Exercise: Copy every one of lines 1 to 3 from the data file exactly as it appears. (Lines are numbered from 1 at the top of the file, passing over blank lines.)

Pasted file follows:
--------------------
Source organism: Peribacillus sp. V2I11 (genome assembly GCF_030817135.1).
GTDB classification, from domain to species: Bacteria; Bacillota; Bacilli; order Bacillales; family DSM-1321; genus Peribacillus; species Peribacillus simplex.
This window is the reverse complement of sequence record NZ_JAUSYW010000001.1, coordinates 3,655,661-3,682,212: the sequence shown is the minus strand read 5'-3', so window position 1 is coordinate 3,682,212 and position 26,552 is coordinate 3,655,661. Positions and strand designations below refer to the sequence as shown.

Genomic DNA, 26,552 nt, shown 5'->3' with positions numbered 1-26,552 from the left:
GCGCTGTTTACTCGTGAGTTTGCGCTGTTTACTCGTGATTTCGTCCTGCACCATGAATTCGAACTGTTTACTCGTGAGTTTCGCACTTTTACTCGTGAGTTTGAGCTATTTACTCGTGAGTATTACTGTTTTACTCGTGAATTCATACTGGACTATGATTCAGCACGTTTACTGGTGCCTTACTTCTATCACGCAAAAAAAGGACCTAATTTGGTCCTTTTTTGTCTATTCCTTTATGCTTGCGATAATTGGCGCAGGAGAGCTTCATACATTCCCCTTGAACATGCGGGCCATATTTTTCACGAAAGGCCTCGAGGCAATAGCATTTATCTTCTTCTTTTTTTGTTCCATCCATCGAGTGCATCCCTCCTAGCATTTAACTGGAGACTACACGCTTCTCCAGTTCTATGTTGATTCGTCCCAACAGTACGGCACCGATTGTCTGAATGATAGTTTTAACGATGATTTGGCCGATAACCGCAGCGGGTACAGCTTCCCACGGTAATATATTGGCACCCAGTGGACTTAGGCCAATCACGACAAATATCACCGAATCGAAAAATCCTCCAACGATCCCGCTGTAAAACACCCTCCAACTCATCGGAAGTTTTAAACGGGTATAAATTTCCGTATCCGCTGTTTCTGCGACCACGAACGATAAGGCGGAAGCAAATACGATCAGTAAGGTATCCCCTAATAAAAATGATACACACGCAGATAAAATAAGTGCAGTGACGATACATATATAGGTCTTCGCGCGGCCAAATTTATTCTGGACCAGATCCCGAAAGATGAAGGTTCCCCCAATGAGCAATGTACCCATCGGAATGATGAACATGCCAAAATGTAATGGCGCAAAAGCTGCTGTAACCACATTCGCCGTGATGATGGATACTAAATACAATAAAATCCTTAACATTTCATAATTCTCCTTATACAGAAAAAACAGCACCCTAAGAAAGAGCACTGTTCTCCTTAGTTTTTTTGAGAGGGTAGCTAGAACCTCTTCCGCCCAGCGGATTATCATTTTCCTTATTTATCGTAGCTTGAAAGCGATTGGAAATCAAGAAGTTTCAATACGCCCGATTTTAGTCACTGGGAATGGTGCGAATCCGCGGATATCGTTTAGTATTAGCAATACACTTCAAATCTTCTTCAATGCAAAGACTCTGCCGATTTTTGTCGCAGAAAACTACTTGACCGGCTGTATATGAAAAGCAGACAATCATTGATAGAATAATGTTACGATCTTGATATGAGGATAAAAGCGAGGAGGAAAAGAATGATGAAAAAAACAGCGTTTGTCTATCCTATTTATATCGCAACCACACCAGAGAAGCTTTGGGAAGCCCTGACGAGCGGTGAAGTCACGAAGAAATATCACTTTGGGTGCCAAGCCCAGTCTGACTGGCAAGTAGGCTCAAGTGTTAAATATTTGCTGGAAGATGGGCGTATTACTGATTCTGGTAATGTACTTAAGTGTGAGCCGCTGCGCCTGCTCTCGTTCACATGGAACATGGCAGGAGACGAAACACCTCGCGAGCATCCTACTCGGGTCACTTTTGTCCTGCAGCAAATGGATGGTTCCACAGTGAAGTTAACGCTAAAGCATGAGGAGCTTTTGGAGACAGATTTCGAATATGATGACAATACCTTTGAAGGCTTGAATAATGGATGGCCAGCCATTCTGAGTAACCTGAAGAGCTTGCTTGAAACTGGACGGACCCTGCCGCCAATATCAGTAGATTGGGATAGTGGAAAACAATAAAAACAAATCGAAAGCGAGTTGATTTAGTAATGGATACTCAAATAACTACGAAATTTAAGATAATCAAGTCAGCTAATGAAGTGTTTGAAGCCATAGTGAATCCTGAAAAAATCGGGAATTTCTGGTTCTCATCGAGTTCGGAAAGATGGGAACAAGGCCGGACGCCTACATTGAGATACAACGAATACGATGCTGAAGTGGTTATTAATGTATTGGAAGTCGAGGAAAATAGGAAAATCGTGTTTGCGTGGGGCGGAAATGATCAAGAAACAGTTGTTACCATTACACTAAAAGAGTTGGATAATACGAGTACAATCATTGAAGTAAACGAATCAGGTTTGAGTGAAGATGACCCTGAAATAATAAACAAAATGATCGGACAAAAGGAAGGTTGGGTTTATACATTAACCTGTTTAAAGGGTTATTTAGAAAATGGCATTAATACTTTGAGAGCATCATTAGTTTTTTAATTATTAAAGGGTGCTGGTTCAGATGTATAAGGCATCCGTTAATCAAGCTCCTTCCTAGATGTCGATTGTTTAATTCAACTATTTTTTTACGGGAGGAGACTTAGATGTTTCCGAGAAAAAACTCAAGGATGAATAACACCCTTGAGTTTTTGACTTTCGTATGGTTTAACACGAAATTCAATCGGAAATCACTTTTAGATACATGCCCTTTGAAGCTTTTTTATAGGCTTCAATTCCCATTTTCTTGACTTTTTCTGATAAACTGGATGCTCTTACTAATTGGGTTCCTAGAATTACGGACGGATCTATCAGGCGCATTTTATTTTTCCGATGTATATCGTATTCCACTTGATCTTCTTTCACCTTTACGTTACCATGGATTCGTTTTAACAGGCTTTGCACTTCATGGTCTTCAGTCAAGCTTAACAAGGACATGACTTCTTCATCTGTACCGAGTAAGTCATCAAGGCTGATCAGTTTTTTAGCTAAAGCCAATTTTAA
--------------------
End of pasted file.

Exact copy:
Source organism: Peribacillus sp. V2I11 (genome assembly GCF_030817135.1).
GTDB classification, from domain to species: Bacteria; Bacillota; Bacilli; order Bacillales; family DSM-1321; genus Peribacillus; species Peribacillus simplex.
This window is the reverse complement of sequence record NZ_JAUSYW010000001.1, coordinates 3,655,661-3,682,212: the sequence shown is the minus strand read 5'-3', so window position 1 is coordinate 3,682,212 and position 26,552 is coordinate 3,655,661. Positions and strand designations below refer to the sequence as shown.